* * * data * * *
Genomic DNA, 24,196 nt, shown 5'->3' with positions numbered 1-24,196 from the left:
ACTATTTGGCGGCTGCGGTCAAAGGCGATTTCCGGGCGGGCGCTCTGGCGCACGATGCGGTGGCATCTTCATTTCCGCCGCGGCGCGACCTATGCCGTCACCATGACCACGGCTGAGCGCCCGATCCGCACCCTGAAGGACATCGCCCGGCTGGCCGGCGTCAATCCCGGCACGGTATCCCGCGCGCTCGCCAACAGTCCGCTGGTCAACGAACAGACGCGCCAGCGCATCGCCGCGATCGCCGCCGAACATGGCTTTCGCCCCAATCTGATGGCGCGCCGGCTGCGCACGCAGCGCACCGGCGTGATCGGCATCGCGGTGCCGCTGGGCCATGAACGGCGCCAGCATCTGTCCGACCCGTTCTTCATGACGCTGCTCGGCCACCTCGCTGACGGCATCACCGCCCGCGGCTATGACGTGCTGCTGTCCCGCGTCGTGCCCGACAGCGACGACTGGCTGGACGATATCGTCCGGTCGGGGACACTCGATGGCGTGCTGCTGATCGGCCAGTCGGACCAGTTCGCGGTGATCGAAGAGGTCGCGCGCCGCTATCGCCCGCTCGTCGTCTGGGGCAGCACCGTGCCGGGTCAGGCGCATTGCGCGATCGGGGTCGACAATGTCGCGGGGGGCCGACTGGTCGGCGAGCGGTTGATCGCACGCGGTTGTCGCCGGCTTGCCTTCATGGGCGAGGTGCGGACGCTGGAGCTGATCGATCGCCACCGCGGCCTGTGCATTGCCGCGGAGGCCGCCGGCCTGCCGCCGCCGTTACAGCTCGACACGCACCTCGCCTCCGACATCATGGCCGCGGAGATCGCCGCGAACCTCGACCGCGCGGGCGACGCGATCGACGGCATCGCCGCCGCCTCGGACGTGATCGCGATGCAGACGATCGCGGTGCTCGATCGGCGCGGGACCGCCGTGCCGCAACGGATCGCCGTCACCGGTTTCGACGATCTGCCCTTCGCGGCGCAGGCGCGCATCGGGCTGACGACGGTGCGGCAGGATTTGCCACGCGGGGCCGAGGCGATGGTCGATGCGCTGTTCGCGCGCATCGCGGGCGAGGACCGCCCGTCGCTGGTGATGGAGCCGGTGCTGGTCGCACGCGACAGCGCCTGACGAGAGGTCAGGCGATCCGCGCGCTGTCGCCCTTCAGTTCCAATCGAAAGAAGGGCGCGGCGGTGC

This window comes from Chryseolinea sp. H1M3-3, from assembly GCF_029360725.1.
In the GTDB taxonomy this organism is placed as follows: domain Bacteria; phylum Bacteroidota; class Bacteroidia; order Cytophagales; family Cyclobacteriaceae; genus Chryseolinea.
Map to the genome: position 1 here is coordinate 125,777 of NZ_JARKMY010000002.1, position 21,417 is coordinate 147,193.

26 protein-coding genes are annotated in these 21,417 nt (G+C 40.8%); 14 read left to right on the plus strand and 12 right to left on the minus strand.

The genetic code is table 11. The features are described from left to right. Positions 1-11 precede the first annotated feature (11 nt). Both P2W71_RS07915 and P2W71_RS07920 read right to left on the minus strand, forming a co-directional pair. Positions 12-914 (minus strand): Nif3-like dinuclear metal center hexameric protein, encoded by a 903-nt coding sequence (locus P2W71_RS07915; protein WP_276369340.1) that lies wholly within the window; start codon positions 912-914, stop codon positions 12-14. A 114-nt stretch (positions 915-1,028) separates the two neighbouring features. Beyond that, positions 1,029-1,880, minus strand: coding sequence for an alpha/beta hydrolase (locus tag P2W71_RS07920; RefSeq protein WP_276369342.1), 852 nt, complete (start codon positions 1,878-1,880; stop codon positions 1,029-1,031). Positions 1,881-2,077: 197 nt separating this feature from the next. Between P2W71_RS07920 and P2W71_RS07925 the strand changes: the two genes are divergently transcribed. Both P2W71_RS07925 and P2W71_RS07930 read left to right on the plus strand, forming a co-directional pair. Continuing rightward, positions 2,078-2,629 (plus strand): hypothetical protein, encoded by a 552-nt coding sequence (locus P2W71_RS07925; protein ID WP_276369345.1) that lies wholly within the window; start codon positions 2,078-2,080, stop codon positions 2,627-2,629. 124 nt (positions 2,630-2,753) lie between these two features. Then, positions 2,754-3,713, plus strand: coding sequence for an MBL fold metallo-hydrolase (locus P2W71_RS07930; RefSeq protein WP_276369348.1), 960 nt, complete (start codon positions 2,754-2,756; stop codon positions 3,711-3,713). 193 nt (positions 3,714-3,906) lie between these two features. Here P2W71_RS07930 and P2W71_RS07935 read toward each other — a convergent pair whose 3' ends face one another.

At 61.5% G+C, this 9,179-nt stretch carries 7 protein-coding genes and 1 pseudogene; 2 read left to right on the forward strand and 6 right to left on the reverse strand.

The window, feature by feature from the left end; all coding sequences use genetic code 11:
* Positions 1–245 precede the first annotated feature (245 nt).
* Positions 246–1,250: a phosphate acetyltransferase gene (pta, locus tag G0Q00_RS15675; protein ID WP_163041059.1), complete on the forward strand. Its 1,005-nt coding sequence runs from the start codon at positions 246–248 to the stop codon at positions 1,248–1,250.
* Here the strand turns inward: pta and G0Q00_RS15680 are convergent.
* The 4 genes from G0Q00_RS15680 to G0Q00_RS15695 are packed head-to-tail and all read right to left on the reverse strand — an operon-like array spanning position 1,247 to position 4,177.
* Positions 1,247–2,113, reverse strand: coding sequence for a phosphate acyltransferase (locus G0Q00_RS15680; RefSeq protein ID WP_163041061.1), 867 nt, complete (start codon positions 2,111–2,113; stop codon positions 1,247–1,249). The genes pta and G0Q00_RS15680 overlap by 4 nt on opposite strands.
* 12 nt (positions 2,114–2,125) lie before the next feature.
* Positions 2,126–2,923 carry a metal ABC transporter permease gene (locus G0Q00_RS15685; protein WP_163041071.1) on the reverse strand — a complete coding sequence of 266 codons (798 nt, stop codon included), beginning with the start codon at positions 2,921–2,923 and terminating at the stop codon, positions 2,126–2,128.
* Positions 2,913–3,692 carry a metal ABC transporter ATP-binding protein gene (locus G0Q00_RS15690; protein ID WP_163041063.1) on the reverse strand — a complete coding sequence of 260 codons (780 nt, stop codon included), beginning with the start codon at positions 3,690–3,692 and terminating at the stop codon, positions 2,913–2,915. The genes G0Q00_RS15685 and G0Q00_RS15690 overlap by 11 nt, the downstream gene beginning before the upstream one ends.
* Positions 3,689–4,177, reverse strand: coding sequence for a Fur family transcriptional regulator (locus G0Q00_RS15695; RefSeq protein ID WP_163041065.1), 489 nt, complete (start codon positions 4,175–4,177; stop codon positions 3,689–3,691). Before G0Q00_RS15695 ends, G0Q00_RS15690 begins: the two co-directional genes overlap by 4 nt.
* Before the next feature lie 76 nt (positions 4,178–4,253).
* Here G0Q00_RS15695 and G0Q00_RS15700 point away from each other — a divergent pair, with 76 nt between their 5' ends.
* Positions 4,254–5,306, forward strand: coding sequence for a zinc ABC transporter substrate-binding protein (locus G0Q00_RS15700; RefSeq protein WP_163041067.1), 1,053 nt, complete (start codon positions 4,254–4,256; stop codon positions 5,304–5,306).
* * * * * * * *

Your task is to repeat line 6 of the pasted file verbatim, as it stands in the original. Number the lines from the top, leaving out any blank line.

26 protein-coding genes are annotated in these 21,417 nt (G+C 40.8%); 14 read left to right on the plus strand and 12 right to left on the minus strand.